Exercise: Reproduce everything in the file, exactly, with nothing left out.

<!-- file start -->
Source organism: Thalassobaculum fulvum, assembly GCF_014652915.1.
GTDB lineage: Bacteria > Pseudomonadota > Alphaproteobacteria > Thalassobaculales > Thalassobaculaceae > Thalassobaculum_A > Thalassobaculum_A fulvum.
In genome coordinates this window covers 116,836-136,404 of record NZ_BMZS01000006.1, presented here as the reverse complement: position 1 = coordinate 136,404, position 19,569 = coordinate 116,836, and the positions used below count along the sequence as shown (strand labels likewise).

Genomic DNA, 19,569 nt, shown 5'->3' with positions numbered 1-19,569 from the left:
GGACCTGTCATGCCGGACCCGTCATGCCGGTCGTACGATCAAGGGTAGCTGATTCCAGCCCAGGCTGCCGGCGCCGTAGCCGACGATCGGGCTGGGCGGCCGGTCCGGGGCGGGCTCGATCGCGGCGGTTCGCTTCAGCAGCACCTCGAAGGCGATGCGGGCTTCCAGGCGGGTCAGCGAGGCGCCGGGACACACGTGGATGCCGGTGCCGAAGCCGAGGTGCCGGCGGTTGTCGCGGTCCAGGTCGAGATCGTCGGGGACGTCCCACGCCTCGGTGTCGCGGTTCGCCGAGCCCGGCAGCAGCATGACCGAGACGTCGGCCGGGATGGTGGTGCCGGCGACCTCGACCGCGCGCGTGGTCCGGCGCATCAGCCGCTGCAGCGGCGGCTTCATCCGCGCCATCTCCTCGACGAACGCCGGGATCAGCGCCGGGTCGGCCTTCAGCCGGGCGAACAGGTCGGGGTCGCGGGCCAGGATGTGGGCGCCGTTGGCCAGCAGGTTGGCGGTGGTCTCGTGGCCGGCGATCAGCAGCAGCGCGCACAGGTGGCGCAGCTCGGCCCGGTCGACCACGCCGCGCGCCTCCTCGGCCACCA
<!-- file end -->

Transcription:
Source organism: Thalassobaculum fulvum, assembly GCF_014652915.1.
GTDB lineage: Bacteria > Pseudomonadota > Alphaproteobacteria > Thalassobaculales > Thalassobaculaceae > Thalassobaculum_A > Thalassobaculum_A fulvum.
In genome coordinates this window covers 116,836-136,404 of record NZ_BMZS01000006.1, presented here as the reverse complement: position 1 = coordinate 136,404, position 19,569 = coordinate 116,836, and the positions used below count along the sequence as shown (strand labels likewise).

Genomic DNA, 19,569 nt, shown 5'->3' with positions numbered 1-19,569 from the left:
GGACCTGTCATGCCGGACCCGTCATGCCGGTCGTACGATCAAGGGTAGCTGATTCCAGCCCAGGCTGCCGGCGCCGTAGCCGACGATCGGGCTGGGCGGCCGGTCCGGGGCGGGCTCGATCGCGGCGGTTCGCTTCAGCAGCACCTCGAAGGCGATGCGGGCTTCCAGGCGGGTCAGCGAGGCGCCGGGACACACGTGGATGCCGGTGCCGAAGCCGAGGTGCCGGCGGTTGTCGCGGTCCAGGTCGAGATCGTCGGGGACGTCCCACGCCTCGGTGTCGCGGTTCGCCGAGCCCGGCAGCAGCATGACCGAGACGTCGGCCGGGATGGTGGTGCCGGCGACCTCGACCGCGCGCGTGGTCCGGCGCATCAGCCGCTGCAGCGGCGGCTTCATCCGCGCCATCTCCTCGACGAACGCCGGGATCAGCGCCGGGTCGGCCTTCAGCCGGGCGAACAGGTCGGGGTCGCGGGCCAGGATGTGGGCGCCGTTGGCCAGCAGGTTGGCGGTGGTCTCGTGGCCGGCGATCAGCAGCAGCGCGCACAGGTGGCGCAGCTCGGCCCGGTCGACCACGCCGCGCGCCTCCTCGGCCACCA